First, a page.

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Cracking the Code

Listening in on a conversation among metal industry professionals can sometimes feel like you’re trying to crack a code. Many conversations will be laced with acronyms, some of the most common being DFARS, MSDS, and RoHS. We’ve decided to break down some of the lingo regarding industry standards for you in a straightforward and easy to understand way.

What is DFARS?

DFARS is an acronym for the Defense Federal Acquisition Regulation Supplement. Under the Berry Amendment, DFARS gives preference in procurement to domestically produced, manufactured, or home grown goods. The specialty metals provision was added in 1973. It requires specialty metals incorporated in products delivered under Department of Defense contracts to be melted in the United States or a “qualifying country.” To find out more information regarding which metals are considered “specialty metals” and what counties other than the United States are “qualifying countries,” check out our newsletter, “What’s the 411 on DFARS?”

What’s an MSDS?

MSDS stands for material safety data sheet. A material safety data sheet is a formal document containing important information regarding the characteristics and actual or potential hazards of a substance. The document indicates the material’s manufacturer with location and contact info. Data outlined on the sheet includes the material’s chemical identity, any hazardous ingredients, the physical and chemical properties, fire and explosion information, reactivity data, health hazards, exposure limits, precations for safe storage and handling, need for protective gear, and spill control, cleanup, and disposal procedures. MSDS is mandated and enforced by OSHA.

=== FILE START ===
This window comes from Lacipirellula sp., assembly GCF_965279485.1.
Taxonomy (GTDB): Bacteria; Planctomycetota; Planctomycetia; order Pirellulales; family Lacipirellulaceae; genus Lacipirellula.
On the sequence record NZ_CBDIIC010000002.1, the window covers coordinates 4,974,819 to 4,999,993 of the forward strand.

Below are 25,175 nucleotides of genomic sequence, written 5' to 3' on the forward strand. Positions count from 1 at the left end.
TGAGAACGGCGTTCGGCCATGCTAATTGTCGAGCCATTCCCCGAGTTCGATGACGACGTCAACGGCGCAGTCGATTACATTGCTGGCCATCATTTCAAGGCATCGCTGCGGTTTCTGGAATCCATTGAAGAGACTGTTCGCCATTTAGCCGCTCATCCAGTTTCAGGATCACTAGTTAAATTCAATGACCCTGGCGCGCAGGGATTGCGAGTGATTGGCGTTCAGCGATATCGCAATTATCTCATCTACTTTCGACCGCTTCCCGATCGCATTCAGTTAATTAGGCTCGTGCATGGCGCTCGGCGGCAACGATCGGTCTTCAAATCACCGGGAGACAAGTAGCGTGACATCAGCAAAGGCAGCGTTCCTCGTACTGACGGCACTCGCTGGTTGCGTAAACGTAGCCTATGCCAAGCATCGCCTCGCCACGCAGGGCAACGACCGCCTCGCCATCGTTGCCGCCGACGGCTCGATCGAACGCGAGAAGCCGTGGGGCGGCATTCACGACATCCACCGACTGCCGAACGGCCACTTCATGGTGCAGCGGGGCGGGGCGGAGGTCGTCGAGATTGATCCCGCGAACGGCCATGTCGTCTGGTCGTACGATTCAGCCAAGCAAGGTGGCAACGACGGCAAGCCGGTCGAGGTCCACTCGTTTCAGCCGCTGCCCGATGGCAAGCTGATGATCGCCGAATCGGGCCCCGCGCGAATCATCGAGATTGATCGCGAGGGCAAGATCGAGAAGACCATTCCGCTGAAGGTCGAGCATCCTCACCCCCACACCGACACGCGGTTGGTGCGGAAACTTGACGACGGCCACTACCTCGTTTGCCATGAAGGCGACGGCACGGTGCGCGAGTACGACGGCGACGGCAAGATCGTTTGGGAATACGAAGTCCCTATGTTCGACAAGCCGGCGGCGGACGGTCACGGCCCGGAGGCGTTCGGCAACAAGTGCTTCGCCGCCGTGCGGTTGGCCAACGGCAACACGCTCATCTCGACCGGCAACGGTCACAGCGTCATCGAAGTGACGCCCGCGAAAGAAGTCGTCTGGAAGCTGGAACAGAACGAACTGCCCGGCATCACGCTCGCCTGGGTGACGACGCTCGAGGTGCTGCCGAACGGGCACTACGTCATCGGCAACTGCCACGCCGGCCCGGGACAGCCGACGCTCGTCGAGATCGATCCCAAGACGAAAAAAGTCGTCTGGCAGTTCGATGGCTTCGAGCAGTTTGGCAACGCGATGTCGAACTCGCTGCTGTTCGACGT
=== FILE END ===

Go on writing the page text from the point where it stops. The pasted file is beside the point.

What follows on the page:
What does it mean to be RoHS compliant?

RoHS stands for the Restriction of Hazardous Substances directive. In order to be compliant with this directive, components in electronic and electric equipment must be tested for dangerous substances. RoHS limits or bans the presence of substances such as Lead, Cadmium, Mercury, Hexavalent Chromium, Polybrominated Biphenyls, and Polybrominated Diphenyl Ethers. Also, any RoHS compliant component must have 100ppm or less of Mercury and the Mercury must not have been intentionally added to the component. These substances can create pollution and expose manufacturer employees and recyclers to health dangers.
We’d love to hear from you! Are there any other industry terms you’d like us to delve into? Let us know in the comments section.

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